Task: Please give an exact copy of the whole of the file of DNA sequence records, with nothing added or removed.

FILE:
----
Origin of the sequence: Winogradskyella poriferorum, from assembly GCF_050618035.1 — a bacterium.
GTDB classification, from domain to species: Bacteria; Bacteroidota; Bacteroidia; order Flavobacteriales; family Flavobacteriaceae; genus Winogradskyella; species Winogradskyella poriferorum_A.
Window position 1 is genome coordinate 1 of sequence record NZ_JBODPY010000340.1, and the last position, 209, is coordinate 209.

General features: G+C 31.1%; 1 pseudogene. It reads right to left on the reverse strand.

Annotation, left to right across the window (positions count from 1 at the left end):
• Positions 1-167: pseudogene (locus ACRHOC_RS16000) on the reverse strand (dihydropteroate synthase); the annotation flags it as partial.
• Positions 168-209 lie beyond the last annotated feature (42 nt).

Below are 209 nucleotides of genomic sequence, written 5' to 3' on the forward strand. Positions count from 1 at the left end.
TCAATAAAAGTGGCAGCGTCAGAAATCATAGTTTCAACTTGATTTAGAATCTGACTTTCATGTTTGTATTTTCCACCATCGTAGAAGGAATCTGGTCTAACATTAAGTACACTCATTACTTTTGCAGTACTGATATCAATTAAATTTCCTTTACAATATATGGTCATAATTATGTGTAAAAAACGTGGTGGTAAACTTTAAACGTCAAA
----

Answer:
Origin of the sequence: Winogradskyella poriferorum, from assembly GCF_050618035.1 — a bacterium.
GTDB classification, from domain to species: Bacteria; Bacteroidota; Bacteroidia; order Flavobacteriales; family Flavobacteriaceae; genus Winogradskyella; species Winogradskyella poriferorum_A.
Window position 1 is genome coordinate 1 of sequence record NZ_JBODPY010000340.1, and the last position, 209, is coordinate 209.

General features: G+C 31.1%; 1 pseudogene. It reads right to left on the reverse strand.

Annotation, left to right across the window (positions count from 1 at the left end):
• Positions 1-167: pseudogene (locus ACRHOC_RS16000) on the reverse strand (dihydropteroate synthase); the annotation flags it as partial.
• Positions 168-209 lie beyond the last annotated feature (42 nt).

Below are 209 nucleotides of genomic sequence, written 5' to 3' on the forward strand. Positions count from 1 at the left end.
TCAATAAAAGTGGCAGCGTCAGAAATCATAGTTTCAACTTGATTTAGAATCTGACTTTCATGTTTGTATTTTCCACCATCGTAGAAGGAATCTGGTCTAACATTAAGTACACTCATTACTTTTGCAGTACTGATATCAATTAAATTTCCTTTACAATATATGGTCATAATTATGTGTAAAAAACGTGGTGGTAAACTTTAAACGTCAAA